We’ve reported here before about the fact that FBI agents have been giving scientifically unsupportable testimony regarding hair comparison evidence for decades. Please see Hair Analysis Evidence About to Join CBLA as “Junk Science.”
This Monday, August 17th at 10pm ET/7p PT, Al Jazeera’s Emmy Award-winning “Fault Lines” investigates how the FBI used the flawed science of microscopic hair analysis to help convict thousands of criminal defendants.
In this new episode, “Under the Microscope: The FBI Hair Cases,” Fault Lines correspondent Josh Rushing and team travel to Savannah, Georgia to meet Joseph Sledge. In 1978, Sledge was convicted of murder, partly based on FBI testimony that his hair was “microscopically alike in all respects” to hairs found at the crime scene. He was released this January, after serving 37 years in prison, when DNA testing proved the hairs used at trial were not his.
As “Fault Lines” reveals, Sledge is among at least 74 Americans who were exonerated after being convicted of a crime involving the forensic science of microscopic hair analysis. “There was no physical evidence tying Joseph to the crime, and the microscopic hair comparison was the closest they could come,” attorney Christine Mumma of the North Carolina Center on Actual Innocence said of Sledge’s case.
Before the advent of DNA testing, the FBI used the technique of hair analysis for decades. Al Jazeera America interviewed former FBI hair examiner Morris Samuel Clark, who said he testified “hundreds of times” in court about hair evidence, and that FBI microscopic hair comparisons were based on “16 different characteristics.” However, with no database with which to compare hairs, Clark conceded that the FBI could not account for how hair characteristics are distributed in the general population.
“The hairs on your head are quite different depending on where they’re selected,” said Dr. Terry Melton, founder of Mitotyping Technologies, a Pennsylvania-based DNA lab. “Microscopy is a very subjective science, and DNA is exactly the opposite.”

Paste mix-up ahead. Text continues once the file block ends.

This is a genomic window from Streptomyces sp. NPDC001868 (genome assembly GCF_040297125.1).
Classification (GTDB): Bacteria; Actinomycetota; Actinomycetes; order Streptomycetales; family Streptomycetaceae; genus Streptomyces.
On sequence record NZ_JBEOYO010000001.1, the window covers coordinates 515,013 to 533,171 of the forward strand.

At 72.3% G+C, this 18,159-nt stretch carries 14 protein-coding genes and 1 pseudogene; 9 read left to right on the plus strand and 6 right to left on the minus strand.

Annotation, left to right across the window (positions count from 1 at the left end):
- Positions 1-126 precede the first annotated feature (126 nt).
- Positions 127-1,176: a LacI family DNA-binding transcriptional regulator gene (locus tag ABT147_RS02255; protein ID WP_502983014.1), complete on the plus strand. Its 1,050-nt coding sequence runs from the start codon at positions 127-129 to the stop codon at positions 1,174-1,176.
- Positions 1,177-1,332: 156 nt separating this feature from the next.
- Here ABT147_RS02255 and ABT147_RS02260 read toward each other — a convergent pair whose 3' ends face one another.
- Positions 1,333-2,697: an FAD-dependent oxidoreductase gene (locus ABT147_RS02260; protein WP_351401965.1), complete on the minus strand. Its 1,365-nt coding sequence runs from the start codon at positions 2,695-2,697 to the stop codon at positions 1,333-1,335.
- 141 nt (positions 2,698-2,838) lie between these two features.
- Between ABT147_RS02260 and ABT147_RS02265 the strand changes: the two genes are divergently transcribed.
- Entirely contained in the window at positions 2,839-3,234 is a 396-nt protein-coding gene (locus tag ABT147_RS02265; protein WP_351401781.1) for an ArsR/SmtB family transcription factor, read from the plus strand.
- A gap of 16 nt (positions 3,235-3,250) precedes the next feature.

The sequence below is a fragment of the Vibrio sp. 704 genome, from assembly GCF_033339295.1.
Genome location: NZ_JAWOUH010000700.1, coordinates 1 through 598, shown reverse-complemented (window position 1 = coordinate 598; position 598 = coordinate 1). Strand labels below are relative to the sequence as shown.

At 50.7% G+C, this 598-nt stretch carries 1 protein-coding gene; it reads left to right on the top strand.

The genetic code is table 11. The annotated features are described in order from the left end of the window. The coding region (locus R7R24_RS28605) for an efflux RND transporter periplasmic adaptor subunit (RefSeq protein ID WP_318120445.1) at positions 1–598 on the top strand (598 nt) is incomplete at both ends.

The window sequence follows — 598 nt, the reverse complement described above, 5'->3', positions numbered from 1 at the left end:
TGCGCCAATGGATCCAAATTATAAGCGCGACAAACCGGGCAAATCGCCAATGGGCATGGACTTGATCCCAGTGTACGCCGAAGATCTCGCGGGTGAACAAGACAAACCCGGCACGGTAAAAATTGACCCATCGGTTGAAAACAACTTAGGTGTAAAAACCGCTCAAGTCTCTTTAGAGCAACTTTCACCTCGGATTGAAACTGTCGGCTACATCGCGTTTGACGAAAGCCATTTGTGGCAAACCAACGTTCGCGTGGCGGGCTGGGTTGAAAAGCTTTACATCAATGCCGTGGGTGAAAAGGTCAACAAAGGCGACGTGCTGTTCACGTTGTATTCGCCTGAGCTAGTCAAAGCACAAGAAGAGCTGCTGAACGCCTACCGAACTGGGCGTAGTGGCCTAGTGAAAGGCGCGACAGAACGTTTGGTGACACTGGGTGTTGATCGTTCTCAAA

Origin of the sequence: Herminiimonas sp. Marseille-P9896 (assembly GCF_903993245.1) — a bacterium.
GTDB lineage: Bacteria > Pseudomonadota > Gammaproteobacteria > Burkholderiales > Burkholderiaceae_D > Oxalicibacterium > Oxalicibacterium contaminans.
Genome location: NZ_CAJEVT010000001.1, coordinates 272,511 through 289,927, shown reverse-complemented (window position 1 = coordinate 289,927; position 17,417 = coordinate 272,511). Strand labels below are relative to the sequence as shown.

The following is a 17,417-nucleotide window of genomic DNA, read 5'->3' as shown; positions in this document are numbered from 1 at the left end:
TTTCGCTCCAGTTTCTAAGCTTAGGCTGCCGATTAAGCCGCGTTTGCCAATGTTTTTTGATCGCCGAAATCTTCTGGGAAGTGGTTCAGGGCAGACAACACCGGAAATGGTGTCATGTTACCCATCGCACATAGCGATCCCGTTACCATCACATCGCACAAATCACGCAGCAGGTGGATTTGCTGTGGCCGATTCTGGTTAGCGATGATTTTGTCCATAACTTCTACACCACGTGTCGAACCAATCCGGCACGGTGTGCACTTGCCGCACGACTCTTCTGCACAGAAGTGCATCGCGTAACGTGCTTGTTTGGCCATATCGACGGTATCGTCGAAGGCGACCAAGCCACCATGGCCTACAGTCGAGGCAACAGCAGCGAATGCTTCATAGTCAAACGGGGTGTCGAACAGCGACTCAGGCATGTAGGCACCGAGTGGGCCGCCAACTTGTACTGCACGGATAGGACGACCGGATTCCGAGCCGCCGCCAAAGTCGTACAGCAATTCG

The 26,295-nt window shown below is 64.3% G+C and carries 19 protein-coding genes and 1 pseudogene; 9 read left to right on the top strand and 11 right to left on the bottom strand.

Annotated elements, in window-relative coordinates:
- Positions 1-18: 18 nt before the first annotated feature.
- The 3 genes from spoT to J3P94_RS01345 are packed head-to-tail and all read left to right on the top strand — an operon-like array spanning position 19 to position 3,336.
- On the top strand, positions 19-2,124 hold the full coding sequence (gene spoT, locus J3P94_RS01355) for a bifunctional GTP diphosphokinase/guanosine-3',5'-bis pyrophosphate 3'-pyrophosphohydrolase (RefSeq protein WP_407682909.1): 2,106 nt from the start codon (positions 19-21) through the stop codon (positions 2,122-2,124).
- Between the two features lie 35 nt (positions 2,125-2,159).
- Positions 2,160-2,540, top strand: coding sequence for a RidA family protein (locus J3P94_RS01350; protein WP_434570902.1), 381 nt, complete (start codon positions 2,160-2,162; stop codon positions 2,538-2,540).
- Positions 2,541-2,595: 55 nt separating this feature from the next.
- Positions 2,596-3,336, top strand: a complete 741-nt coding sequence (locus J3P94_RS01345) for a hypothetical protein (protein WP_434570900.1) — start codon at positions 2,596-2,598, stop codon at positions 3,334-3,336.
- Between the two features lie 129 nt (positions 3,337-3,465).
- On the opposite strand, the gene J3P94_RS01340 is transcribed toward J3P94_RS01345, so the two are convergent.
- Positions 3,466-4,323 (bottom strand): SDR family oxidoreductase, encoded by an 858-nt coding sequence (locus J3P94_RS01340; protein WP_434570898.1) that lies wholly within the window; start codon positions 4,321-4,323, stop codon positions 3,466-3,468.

In 2012, Dr. Melton’s DNA lab helped overturn convictions for two Washington, D.C.-area men: Kirk Odom, arrested for rape when he was 18 years old, and Santae Tribble, arrested for murder when he was 17. Sandra Levick, the public defender who represented both Odom and Tribble in their appeals, said, “We had all 13 of the hairs that the FBI had examined [in Tribble’s case] sent off [for DNA testing.]” DNA-testing revealed that one of the hairs used at trial belonged to a dog.
In 2012, these high-profile exonerations finally compelled the Department of Justice to conduct a thorough review. In cases reviewed thus far, they have found that 26 out of 28 FBI examiners made false claims at trial. “We can now say, based on a statistically sizable sample of cases they have reviewed, [the FBI] were wrong 95% of the time,” said David Colapinto, an attorney at the National Whistleblower’s Center.
As of April 2015, the Department of Justice says it has reviewed about 1,800 cases – but in 40% of them, it closed the review due to lack of documentation. Officials from Justice and FBI declined to speak on camera for “Fault Lines” but publicly, they say they will notify defense counsel in cases they have reviewed, while declining to release the names of the defendants to the public. But with at least 14 defendants in question already executed or deceased of old age, is justice working too slowly?
Fault Lines’ “Under the Microscope: the FBI Hair Cases” premieres on Al Jazeera America on Monday, August 17th at 10 p.m. Eastern time/7 p.m. Pacific.
Al Jazeera America can be seen around the U.S. on Comcast Channel 107, Time Warner Cable, Dish Channel 216, DirecTV Channel 347, Verizon Fios Channel 614 and AT&T U-Verse Channel 1219.
Reblogged this on FORENSICS in FOCUS @ CSIDDS | News and Trends and commented:
What happens when ‘police science’ has no external oversight. Current NCFS deliberations on forensic science protecting the innocent is largely controlled by law enforcement elements and their practitioners.
It would appear that much of prosecution science was instinct, and that instinct was founded on arrogance, not science.